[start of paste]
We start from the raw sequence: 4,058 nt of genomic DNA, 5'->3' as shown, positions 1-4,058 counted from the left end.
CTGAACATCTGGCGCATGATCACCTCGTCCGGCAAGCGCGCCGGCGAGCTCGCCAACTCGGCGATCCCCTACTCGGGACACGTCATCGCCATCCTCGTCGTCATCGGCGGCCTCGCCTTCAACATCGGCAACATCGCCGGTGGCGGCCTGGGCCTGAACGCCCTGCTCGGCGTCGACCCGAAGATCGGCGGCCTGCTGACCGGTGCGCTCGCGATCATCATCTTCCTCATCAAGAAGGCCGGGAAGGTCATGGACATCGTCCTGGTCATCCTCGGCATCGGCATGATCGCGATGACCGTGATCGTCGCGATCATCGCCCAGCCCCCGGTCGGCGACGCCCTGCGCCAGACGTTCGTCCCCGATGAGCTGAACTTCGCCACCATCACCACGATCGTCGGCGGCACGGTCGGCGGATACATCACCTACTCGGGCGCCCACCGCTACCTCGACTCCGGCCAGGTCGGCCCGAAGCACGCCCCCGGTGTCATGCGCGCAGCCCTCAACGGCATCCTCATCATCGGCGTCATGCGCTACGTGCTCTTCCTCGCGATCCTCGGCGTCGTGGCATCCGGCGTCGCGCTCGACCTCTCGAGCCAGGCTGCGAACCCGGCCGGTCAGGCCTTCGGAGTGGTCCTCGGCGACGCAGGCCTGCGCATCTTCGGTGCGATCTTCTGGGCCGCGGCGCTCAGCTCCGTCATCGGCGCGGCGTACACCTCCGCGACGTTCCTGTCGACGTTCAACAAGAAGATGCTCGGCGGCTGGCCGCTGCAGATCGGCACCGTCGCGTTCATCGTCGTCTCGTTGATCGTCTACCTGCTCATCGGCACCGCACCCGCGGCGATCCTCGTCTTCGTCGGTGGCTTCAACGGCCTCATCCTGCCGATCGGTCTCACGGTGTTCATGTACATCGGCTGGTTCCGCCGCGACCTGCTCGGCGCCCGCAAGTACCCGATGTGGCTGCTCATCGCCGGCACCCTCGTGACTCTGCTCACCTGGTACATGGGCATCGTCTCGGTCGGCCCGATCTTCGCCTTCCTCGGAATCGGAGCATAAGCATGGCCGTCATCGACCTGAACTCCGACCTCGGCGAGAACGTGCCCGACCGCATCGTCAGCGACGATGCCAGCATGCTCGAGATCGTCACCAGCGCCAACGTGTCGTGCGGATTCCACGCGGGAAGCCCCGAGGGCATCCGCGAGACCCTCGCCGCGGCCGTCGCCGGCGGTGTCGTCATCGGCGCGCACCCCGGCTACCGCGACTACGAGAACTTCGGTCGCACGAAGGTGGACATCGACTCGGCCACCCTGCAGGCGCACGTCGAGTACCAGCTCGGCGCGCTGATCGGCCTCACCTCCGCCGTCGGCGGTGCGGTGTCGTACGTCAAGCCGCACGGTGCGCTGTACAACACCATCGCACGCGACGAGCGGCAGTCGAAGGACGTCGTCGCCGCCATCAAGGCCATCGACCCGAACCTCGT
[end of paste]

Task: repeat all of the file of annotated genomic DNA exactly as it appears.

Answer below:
We start from the raw sequence: 4,058 nt of genomic DNA, 5'->3' as shown, positions 1-4,058 counted from the left end.
CTGAACATCTGGCGCATGATCACCTCGTCCGGCAAGCGCGCCGGCGAGCTCGCCAACTCGGCGATCCCCTACTCGGGACACGTCATCGCCATCCTCGTCGTCATCGGCGGCCTCGCCTTCAACATCGGCAACATCGCCGGTGGCGGCCTGGGCCTGAACGCCCTGCTCGGCGTCGACCCGAAGATCGGCGGCCTGCTGACCGGTGCGCTCGCGATCATCATCTTCCTCATCAAGAAGGCCGGGAAGGTCATGGACATCGTCCTGGTCATCCTCGGCATCGGCATGATCGCGATGACCGTGATCGTCGCGATCATCGCCCAGCCCCCGGTCGGCGACGCCCTGCGCCAGACGTTCGTCCCCGATGAGCTGAACTTCGCCACCATCACCACGATCGTCGGCGGCACGGTCGGCGGATACATCACCTACTCGGGCGCCCACCGCTACCTCGACTCCGGCCAGGTCGGCCCGAAGCACGCCCCCGGTGTCATGCGCGCAGCCCTCAACGGCATCCTCATCATCGGCGTCATGCGCTACGTGCTCTTCCTCGCGATCCTCGGCGTCGTGGCATCCGGCGTCGCGCTCGACCTCTCGAGCCAGGCTGCGAACCCGGCCGGTCAGGCCTTCGGAGTGGTCCTCGGCGACGCAGGCCTGCGCATCTTCGGTGCGATCTTCTGGGCCGCGGCGCTCAGCTCCGTCATCGGCGCGGCGTACACCTCCGCGACGTTCCTGTCGACGTTCAACAAGAAGATGCTCGGCGGCTGGCCGCTGCAGATCGGCACCGTCGCGTTCATCGTCGTCTCGTTGATCGTCTACCTGCTCATCGGCACCGCACCCGCGGCGATCCTCGTCTTCGTCGGTGGCTTCAACGGCCTCATCCTGCCGATCGGTCTCACGGTGTTCATGTACATCGGCTGGTTCCGCCGCGACCTGCTCGGCGCCCGCAAGTACCCGATGTGGCTGCTCATCGCCGGCACCCTCGTGACTCTGCTCACCTGGTACATGGGCATCGTCTCGGTCGGCCCGATCTTCGCCTTCCTCGGAATCGGAGCATAAGCATGGCCGTCATCGACCTGAACTCCGACCTCGGCGAGAACGTGCCCGACCGCATCGTCAGCGACGATGCCAGCATGCTCGAGATCGTCACCAGCGCCAACGTGTCGTGCGGATTCCACGCGGGAAGCCCCGAGGGCATCCGCGAGACCCTCGCCGCGGCCGTCGCCGGCGGTGTCGTCATCGGCGCGCACCCCGGCTACCGCGACTACGAGAACTTCGGTCGCACGAAGGTGGACATCGACTCGGCCACCCTGCAGGCGCACGTCGAGTACCAGCTCGGCGCGCTGATCGGCCTCACCTCCGCCGTCGGCGGTGCGGTGTCGTACGTCAAGCCGCACGGTGCGCTGTACAACACCATCGCACGCGACGAGCGGCAGTCGAAGGACGTCGTCGCCGCCATCAAGGCCATCGACCCGAACCTCGT